A terminally ill cancer patient recently held a suicide party, taking his own life as his family gathered around, and photos of the tragic final moments have now been published. According to the Daily Mail, 75-year-old Robert Fuller was diagnosed with a very aggressive type of cancer, and rather than going through treatment he decided to invoke Washington's "death with dignity" law, and end his life on his own terms. For his final day on Earth, Fuller married his partner Reese Baxter-Fuller and spent time with friends. The images that were shared by the Daily Mail, show Fuller in bed after taking a cocktail of sleeping pills and Kahlua.
Washington is one of nine states that have "death with dignity" laws, and they require multiple steps before someone is allowed to take that measure. The other eight states are California, Colorado, Hawaii, Oregon, Maine, Vermont, New Jersey, and the District of Columbia.
Per the Daily Mail, Fuller was required to make two oral requests to separate doctors, both of whom had to provide written permission that they approved his decision. He then had to find a pharmacy that would be willing to fill the order for the lethal sleeping pills that would allow him to pass away peacefully. The outlet notes that this prescription costs around $400 without insurance.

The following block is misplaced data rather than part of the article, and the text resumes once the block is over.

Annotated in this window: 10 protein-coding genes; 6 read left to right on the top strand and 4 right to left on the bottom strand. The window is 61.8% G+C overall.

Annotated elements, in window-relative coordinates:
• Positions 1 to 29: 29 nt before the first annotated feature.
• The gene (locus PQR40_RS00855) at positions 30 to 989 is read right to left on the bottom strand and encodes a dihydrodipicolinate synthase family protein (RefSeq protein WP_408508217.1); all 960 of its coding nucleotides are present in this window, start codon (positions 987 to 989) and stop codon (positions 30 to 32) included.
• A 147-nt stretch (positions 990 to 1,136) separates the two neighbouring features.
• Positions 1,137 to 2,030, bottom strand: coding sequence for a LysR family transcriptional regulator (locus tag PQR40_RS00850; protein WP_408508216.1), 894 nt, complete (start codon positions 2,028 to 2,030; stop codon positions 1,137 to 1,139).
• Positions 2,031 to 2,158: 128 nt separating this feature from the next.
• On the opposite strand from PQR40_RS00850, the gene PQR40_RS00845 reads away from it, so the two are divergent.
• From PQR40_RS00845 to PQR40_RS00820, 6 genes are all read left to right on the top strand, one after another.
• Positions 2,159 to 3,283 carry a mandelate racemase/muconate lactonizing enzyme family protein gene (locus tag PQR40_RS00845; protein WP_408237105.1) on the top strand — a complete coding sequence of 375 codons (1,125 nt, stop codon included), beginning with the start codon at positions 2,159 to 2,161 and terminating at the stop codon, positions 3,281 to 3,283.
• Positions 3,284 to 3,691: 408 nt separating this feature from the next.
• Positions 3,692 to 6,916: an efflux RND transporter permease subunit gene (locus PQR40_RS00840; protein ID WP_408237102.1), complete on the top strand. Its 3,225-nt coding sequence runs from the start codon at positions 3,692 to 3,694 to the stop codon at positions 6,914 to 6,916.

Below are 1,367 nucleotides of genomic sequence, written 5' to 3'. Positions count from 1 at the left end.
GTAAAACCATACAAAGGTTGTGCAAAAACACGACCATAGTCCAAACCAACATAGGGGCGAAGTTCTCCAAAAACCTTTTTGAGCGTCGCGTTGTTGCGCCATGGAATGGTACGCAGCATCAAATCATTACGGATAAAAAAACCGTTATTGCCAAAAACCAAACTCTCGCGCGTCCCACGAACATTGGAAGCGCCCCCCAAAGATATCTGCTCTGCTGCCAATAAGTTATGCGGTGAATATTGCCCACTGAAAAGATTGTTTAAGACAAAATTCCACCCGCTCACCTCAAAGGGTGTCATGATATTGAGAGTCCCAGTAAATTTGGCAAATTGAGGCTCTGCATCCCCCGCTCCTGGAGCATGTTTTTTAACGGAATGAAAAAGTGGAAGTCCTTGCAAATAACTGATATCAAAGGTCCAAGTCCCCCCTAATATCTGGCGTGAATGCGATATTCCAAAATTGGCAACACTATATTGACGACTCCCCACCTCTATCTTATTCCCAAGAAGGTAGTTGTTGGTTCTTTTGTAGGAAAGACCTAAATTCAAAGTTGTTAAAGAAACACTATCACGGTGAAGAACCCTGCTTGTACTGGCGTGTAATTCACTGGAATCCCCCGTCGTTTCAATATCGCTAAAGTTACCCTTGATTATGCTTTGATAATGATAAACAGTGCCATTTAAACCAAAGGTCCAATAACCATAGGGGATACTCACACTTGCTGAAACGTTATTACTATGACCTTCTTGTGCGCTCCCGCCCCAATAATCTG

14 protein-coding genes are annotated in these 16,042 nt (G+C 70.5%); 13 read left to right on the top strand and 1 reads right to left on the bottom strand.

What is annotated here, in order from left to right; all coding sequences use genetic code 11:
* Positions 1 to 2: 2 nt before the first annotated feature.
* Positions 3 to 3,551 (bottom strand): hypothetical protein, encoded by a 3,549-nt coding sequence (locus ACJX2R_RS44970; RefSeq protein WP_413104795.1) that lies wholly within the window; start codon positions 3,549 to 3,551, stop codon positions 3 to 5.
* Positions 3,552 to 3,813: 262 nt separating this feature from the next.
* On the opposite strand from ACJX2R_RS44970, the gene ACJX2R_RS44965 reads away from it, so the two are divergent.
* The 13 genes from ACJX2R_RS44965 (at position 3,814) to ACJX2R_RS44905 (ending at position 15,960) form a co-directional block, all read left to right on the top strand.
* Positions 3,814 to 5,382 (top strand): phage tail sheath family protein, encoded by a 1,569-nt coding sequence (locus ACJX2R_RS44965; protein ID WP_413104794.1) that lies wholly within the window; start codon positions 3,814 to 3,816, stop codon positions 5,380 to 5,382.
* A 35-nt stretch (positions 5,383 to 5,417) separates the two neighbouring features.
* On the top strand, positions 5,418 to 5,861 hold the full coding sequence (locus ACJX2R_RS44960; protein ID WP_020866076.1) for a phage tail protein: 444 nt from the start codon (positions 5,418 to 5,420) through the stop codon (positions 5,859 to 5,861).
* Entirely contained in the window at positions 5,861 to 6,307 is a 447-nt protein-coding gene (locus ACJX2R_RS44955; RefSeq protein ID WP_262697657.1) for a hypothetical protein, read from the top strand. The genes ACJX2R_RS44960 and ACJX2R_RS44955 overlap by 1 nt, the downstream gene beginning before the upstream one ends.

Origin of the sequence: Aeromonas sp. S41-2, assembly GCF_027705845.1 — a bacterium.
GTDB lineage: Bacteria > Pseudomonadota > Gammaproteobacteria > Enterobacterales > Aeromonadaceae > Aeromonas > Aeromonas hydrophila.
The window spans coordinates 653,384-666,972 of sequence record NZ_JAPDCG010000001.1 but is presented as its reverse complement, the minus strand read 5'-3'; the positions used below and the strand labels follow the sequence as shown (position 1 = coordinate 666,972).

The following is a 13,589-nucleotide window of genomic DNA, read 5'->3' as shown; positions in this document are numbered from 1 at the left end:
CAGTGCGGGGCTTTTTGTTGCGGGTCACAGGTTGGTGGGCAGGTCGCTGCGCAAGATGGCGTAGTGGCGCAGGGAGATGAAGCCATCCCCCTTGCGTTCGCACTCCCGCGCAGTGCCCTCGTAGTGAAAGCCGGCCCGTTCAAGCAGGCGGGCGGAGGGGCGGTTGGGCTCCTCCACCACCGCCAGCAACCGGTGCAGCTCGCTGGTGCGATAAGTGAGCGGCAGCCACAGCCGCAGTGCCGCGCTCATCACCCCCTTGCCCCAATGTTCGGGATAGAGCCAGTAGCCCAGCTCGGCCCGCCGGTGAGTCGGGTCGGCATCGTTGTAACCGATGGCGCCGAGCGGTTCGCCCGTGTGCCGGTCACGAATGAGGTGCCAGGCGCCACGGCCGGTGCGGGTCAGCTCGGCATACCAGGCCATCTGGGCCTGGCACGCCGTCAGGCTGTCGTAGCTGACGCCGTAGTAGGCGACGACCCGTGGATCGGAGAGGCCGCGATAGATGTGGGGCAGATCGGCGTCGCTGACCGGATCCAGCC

After a day of time spent with those closest to him, Fuller injected the lethal mixture of alcohol and sleeping pills into his feeding tube, and passed away quietly in his bed.
According to the Death with Dignity non-profit organization, the law after which they are named allows "mentally competent, terminally-ill adult state residents to voluntarily request and receive a prescription medication so they can die in a peaceful, humane manner in a place and time of their choosing."
The first state to pass the law was Oregon, where voters approved the statue in the mid-'90s. More than a decade later, in 2008, Washington state residents voted in the law.
The organization also clarifies, "You must also be able to self-administer and ingest the prescribed medication. All of these requirements must be met without exception. You will not qualify under aid-in-dying laws solely because of age or disability."
Additionally, the groups add that "there is no minimum length-of-residency requirement. You must simply be able to prove you are a current, bona fide resident of one of these states or the District of Columbia."